Two San Antonio medical facilities selected for COVID-19 vaccine trials

Brooke Army Medical Center and Wilford Hall Ambulatory Surgical Center are two of five sites selected

Brooke Army Medical Center and Wilford Hall Ambulatory Surgical Center are two of five sites selected by the U.S. Department of Defense for Phase III of COVID-19 vaccine trials.



A volunteer in South Africa receives a COVID-19 test vaccine injection developed at the University of Oxford in Britain. Patents on potential COVID-19 vaccines have the potential to raise prices on vaccines, creating obstacles for their use, particularly in developing countries.


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A volunteer in South Africa receives a COVID-19 test vaccine injection developed at the University of Oxford in Britain. Patents on potential COVID-19 vaccines have the potential to raise prices on vaccines, creating obstacles for their use, particularly in developing countries.


As part of Operation Warp Speed, which is focused on delivering safe and effective vaccines by January 2021, the DOD has picked five locations to test AstraZeneca’s vaccine candidate, AZD1222.

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Naval Medical Center San Diego, Walter Reed National Military Medical Center and Fort Belvoir Community Hospital are joining the two San Antonio sites in the trials, according to DOD.

“The Department of Defense continues to play a key role in the development of a potential COVID-19 vaccine,” Honorable Tom McCaffery, Assistant Secretary of Defense for Health Affairs, said in a release. “Now that vaccines have passed the first phases of testing for safety, dosing and response, we are ready to move into the next phase where volunteers are needed to join large clinical studies. We are excited to have several sites identified to support the next steps in the vaccine development process.”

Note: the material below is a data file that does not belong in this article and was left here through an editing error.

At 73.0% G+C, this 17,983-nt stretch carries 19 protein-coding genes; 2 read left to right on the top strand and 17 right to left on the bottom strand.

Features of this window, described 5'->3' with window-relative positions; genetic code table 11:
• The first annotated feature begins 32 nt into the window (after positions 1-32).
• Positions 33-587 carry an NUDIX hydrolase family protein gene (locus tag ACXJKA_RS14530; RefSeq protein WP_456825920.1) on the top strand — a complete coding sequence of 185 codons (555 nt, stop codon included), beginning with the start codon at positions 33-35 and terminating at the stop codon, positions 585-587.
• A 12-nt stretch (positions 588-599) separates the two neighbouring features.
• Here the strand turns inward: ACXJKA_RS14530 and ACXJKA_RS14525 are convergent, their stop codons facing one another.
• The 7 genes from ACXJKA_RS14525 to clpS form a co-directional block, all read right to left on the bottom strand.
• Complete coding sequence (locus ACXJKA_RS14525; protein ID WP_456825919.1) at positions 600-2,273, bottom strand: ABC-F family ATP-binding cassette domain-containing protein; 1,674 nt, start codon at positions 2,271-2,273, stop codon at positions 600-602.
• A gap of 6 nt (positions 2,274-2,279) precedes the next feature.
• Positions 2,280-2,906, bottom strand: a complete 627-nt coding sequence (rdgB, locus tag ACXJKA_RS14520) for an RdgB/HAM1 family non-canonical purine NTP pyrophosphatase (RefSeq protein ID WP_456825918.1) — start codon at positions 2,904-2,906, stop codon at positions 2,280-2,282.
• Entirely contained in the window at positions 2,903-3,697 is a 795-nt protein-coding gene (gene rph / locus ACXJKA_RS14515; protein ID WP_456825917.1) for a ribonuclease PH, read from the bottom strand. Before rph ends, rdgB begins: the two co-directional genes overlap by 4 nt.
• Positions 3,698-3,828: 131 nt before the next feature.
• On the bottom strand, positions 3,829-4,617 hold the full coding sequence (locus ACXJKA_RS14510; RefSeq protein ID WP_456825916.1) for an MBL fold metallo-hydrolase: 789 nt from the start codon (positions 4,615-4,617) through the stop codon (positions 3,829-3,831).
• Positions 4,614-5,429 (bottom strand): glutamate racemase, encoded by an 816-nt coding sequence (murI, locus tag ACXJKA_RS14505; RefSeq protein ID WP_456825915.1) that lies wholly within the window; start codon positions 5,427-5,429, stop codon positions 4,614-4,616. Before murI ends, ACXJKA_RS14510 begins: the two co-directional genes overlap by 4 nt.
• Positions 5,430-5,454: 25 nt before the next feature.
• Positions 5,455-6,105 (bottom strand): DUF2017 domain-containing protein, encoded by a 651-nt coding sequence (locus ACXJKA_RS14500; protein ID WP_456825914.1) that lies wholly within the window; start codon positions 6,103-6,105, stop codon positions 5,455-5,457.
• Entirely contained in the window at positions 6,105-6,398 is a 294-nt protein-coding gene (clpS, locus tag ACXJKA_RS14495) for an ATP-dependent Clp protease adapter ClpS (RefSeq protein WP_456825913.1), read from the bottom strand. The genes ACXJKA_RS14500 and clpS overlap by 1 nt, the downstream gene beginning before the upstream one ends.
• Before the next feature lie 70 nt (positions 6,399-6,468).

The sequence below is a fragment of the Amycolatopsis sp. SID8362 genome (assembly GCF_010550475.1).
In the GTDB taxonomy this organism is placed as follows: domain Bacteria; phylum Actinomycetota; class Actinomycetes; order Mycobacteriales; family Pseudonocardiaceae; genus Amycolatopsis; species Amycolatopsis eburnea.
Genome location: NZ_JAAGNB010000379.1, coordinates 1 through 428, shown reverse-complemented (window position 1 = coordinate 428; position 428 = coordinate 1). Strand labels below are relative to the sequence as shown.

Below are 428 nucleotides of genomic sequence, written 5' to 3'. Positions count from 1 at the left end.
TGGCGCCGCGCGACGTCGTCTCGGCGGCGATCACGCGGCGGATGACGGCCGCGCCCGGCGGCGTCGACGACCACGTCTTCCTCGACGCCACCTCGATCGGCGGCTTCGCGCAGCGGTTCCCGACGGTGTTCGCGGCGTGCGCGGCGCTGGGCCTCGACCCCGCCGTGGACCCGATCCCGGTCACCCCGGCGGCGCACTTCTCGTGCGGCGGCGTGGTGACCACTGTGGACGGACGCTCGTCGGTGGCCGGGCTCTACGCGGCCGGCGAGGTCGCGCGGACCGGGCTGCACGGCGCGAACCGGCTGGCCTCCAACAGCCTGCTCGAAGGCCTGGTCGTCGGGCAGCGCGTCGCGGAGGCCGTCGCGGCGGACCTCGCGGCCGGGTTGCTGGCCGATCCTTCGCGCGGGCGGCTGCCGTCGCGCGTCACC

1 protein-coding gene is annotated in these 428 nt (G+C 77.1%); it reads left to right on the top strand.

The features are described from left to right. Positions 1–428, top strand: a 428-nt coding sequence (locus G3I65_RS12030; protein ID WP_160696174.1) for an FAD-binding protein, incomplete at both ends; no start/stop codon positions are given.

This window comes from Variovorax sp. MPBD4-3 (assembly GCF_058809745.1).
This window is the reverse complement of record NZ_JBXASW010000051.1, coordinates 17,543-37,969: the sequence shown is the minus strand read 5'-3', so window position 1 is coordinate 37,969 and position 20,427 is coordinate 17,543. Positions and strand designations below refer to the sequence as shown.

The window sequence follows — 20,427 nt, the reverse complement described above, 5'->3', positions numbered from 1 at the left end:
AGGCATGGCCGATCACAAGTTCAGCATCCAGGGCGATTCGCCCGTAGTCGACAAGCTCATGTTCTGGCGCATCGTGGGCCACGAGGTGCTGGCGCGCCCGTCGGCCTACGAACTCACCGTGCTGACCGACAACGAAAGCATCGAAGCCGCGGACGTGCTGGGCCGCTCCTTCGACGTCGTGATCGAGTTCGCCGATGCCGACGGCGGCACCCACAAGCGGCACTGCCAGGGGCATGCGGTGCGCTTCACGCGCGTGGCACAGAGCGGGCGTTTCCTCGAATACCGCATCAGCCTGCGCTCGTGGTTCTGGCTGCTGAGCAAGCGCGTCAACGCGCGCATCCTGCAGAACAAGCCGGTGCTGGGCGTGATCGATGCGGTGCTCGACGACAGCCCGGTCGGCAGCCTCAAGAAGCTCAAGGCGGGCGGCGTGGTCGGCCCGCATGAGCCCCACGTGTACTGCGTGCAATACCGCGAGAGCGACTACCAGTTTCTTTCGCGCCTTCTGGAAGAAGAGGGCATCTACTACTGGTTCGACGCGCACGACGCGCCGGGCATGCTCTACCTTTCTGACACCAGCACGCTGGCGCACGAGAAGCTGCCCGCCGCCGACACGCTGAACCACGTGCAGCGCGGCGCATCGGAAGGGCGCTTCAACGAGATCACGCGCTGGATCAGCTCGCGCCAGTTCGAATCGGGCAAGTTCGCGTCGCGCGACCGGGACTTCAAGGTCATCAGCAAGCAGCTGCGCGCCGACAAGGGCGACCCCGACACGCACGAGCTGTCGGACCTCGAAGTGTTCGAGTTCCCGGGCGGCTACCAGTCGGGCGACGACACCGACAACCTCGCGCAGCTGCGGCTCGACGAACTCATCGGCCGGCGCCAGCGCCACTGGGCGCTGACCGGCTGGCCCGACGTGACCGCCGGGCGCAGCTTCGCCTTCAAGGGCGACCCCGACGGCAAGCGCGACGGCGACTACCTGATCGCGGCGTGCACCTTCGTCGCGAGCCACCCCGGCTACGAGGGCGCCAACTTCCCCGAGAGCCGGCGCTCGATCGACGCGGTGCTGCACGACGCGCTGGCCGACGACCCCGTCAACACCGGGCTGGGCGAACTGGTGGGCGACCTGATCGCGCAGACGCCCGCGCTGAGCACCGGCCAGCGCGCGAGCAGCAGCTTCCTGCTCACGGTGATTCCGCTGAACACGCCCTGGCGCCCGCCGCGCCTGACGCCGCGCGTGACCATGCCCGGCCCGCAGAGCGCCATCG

The DOD says the participation from members of communities hit hardest by the virus is “critical” to ensure the vaccine works. The trial is looking for people who are essential workers, live in densely populated areas or congregate settings, have underlying health conditions or are members of racial/ethnic groups like African Americans, Latino and Native American populations.

AstraZeneca is looking to enroll up to 30,000 adults for the trial of the vaccine. Participants will be administered two doses of either the potential vaccine or saline control at random, four weeks apart, the pharmaceutical company says. Twice as many volunteers will be given the AZD1222 than the saline control.

“The trial is assessing efficacy and safety of the potential vaccine in all participants, and local and systemic reactions and immune responses will be assessed in 3,000 participants,” AstraZeneca says.

Those interested in volunteering are asked to visit the Coronavirus Prevention Network website to complete the survey. Once submitted, local coordinators will contact volunteers who are a good match for the trial.

Madalyn Mendoza covers news and puro pop culture for MySA.com | mmendoza@mysa.com | @maddyskye

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